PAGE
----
Turkey: The Promising Era For Unionization In Turkey

Theoretically, labor law is divided into two sections: individual labor law and collective labor law.

Individual labor law regulates the relationship between the employee and the employer, the legal framework of its establishment and termination. Collective labor law, on the other hand, is concerned with the relationship between employee, employer and the unions, and regulates the structure of the unions, conditions of their establishment, the collective bargaining process with the employers, as well as the fundamental and sensitive rights at unionized workplaces, such as strikes and lockouts.

With the new legislation wave in Turkey as a result of the European Union accession process, the laws regulating the labor law section became a significant topic for the legislative authority, as well.

First, regulations of individual labor law were amended through Labor Law No. 4857 in 2003. These amendments were also intended to minimize the informal economy in Turkey, especially informal employment salaries. However, amendment of collective labor law regulations has been more difficult, since enactment of a new collective labor law requires a consensus of unions and employers' confederations, as well regulating bodies of the government. After long negotiations and discussions, which were suspended many times, on 18 October 2012, the new Law on Labor Unions and Collective Bargaining Agreements No. 6356 has been enacted and entered into force on 7 November 2012. With this new piece of legislation, a new chapter in Turkish collective labor law has begun.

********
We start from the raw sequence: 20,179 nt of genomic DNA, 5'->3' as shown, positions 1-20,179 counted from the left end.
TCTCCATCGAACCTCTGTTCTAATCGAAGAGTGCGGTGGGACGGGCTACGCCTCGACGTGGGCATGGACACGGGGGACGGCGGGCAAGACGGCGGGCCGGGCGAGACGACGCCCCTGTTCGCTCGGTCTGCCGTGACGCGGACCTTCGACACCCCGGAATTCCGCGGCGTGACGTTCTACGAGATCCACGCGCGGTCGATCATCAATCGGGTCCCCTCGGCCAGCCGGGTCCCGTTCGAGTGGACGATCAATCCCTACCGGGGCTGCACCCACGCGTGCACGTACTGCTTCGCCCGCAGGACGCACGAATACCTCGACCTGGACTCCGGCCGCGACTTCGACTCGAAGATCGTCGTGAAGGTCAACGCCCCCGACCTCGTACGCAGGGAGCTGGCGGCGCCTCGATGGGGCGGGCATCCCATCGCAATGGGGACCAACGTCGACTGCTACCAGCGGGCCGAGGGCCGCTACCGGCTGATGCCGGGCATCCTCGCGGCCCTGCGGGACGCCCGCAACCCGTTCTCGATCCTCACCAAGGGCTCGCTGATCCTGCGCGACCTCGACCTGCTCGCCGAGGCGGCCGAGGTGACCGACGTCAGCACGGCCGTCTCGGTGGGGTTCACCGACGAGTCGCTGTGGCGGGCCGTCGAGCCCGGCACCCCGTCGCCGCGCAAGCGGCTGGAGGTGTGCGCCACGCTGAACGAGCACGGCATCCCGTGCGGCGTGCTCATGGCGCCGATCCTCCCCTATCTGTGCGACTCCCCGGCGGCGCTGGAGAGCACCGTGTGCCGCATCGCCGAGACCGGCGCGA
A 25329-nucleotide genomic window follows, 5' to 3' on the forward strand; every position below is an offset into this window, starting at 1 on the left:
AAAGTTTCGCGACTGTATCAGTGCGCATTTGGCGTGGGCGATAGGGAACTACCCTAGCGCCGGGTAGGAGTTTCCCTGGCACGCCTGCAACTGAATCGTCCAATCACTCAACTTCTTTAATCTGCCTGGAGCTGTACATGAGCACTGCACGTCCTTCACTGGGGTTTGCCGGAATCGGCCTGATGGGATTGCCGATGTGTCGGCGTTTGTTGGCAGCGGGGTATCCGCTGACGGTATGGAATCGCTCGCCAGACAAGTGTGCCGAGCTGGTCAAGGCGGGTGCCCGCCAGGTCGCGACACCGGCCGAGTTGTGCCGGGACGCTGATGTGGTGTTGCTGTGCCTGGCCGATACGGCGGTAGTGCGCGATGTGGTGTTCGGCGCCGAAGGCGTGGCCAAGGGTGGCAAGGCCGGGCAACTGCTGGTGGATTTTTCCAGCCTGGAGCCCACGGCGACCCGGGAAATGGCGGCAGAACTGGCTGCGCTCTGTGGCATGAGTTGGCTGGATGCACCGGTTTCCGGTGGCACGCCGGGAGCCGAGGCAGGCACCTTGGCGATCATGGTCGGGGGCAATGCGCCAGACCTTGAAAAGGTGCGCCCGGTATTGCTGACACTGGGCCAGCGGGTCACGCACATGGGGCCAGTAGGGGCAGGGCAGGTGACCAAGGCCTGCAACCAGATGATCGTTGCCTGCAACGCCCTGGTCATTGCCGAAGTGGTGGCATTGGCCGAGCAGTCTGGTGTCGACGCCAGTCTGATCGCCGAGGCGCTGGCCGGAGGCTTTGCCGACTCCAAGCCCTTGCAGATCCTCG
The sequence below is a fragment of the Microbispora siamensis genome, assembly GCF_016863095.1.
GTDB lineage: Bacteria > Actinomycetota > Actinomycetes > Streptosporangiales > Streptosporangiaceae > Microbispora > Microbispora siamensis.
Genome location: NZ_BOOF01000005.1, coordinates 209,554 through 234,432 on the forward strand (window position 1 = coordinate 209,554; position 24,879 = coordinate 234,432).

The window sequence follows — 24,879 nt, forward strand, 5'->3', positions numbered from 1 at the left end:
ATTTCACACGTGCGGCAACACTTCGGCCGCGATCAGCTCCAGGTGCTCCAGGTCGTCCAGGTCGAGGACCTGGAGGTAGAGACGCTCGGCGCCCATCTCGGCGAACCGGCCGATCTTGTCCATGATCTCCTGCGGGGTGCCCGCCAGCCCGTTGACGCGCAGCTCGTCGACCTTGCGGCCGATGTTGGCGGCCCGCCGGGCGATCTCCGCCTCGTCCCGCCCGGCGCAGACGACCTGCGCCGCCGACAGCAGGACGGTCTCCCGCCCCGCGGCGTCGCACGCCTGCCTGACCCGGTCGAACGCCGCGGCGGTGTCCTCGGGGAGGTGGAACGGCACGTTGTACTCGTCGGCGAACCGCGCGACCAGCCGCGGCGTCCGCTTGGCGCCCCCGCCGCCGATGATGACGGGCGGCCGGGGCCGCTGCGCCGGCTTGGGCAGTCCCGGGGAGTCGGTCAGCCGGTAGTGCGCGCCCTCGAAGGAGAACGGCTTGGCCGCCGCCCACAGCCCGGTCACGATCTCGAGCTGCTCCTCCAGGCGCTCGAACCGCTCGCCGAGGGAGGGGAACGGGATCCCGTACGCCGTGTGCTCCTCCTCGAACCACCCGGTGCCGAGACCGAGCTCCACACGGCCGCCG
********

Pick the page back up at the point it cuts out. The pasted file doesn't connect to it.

Until this new law, Turkish scholars generally divided the historical development of unionization in Turkey into three periods. The first period began following the establishment of the Republic of Turkey with the legalization of labor unions, through the adoption of Law on Employees' and Employers' Labor Unions and Union Associations No. 5018, in 1947. In this period, unionization became legitimate for the first time in Turkey, and employees started to form labor unions and became members of these unions. This was a period of experimentation for the unions, and in these years, unionization was very premature and the legal framework was limited.